By Elias Ntungwe Ngalame
Is it not rape of the intellect of even the ordinary Cameroonian that the story of Cameroon is being thwarted even by those who lived it? Otherwise how do we interpret the growing misrepresentation and interpretation of Cameroon’s history, making the facts as unrealistic as every other happening in Cameroon’s daily life?
How would any right-thinking Cameroonian, except those who have no conscience say Cameroon reunited in 1972?
It might be seen just as another slap on the face of the docile Anglophone, but it is a harder slap on the conscience and history of the whole Cameroon nation.
The history of the nation may be distorted by a clique of unpatriotic citizens, but it stands to be scrutinised and corrected by the international community.
The Commonwealth Secretary General, Kamalesh Sharma, was one of President Biya’s special guests at the 20th May celebration and the official launching of the 50th anniversary may have done just that.
The Secretary General and his delegation during an audience after the march past on 20th May at the Unity Palace in Yaounde presented to President Paul Biya two maps, the one representing West Cameroon and the other representing East Cameroon before reunification.
Though the Secretary General said after the audience that the two maps were a symbolic gift that depicts the two regions before reunification, many observers believe it was a vivid reminisce of the historical facts of the country that should be respected and under no circumstances be adulterated.
Throughout the activities marking the 50th anniversary celebrations, pictures or maps of this nature painting the history of the country before reunification were absent, indicative of some calculated intent to conceal certain historical facts.
It should be recalled that President Paul Biya in his message to the nation in prelude to the official launching of the 50th anniversary celebrations said the event will span throughout the year to culminate in the celebration of the reunification of East and West Cameroon on 1 October 2011.
This, accordingly, implies that Cameroon, next year, will be celebrating reunification and not the independence of West Cameroon.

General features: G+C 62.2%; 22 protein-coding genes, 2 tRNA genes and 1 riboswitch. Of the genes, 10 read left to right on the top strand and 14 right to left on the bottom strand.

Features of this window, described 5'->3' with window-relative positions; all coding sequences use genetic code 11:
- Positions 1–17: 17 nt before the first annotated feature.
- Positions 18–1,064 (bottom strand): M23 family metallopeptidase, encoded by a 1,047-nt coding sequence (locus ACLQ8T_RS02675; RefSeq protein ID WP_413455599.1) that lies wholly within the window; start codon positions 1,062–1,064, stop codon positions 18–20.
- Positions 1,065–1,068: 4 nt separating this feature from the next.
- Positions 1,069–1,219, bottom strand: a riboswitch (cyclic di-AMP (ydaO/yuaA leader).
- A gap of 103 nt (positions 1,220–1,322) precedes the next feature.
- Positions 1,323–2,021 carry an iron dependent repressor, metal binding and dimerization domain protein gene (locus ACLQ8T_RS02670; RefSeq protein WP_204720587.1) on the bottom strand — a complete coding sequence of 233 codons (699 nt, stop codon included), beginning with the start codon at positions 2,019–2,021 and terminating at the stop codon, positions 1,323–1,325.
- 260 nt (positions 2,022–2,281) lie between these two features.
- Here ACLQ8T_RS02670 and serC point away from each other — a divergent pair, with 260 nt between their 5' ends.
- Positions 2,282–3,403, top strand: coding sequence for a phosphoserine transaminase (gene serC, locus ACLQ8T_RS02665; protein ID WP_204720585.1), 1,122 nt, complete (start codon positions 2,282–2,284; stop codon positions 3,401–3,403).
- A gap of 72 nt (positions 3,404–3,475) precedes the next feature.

Historically, however, the Western part of Cameroon got its independence on 1 October 1961 one year after their brothers of East Cameroon on 1 January 1960. So while East Cameroon has 50 years of freedom from their French colonial master in 2010, West Cameroon will have its own 50 years of freedom from their English colonial lords in 2011.
Biya Receive Other Guests
The 38 edition of Cameroon’s National Day that also coincided with the 50th anniversary celebration was a moment of honour and pride for the country and its leader, President Paul Biya who for the first time since taking over power in 1982 saw such quality VIP visitors in a single event.
After the over three hours march past, each of the special guests took turns to discuss with their host on some salient issues dear to them.
Beginning with neighbouring Nigeria where two past presidents, Yakubu Gowon and Olosegun Obasanjo and the newly sworn in, Goodluck Jonathan, all had friendly tete-a tete with him, Paul Biya was apparently quite at ease with the over 20 special guests including 10 current Heads of State in the continent:
Laurent Gbagbo of Ivory Coast, Obiang Nguema of Equatorial Guinea, Goodluck Jonathan of Nigeria, Sasso Ngueso of Congo, Idris Deby of Tchad, Francoise Bozize of Central African Republic, Joseph Kabila of DR Congo, Ali Bongo of Gabon, Blaise Compaore of Burkina Faso, Fradrique De Menezes of Sao Tome and Principe.
Other dignitaries included former UN Secretary-General, Kofi Annan, Commonwealth Secretary-General, Kamlesh Sharma, Ali Treki, President of the 64th UN General Assembly, Jean Ping, Chairman of the African Union Commission, Cai Wu, Chinese Minister of Culture, etc.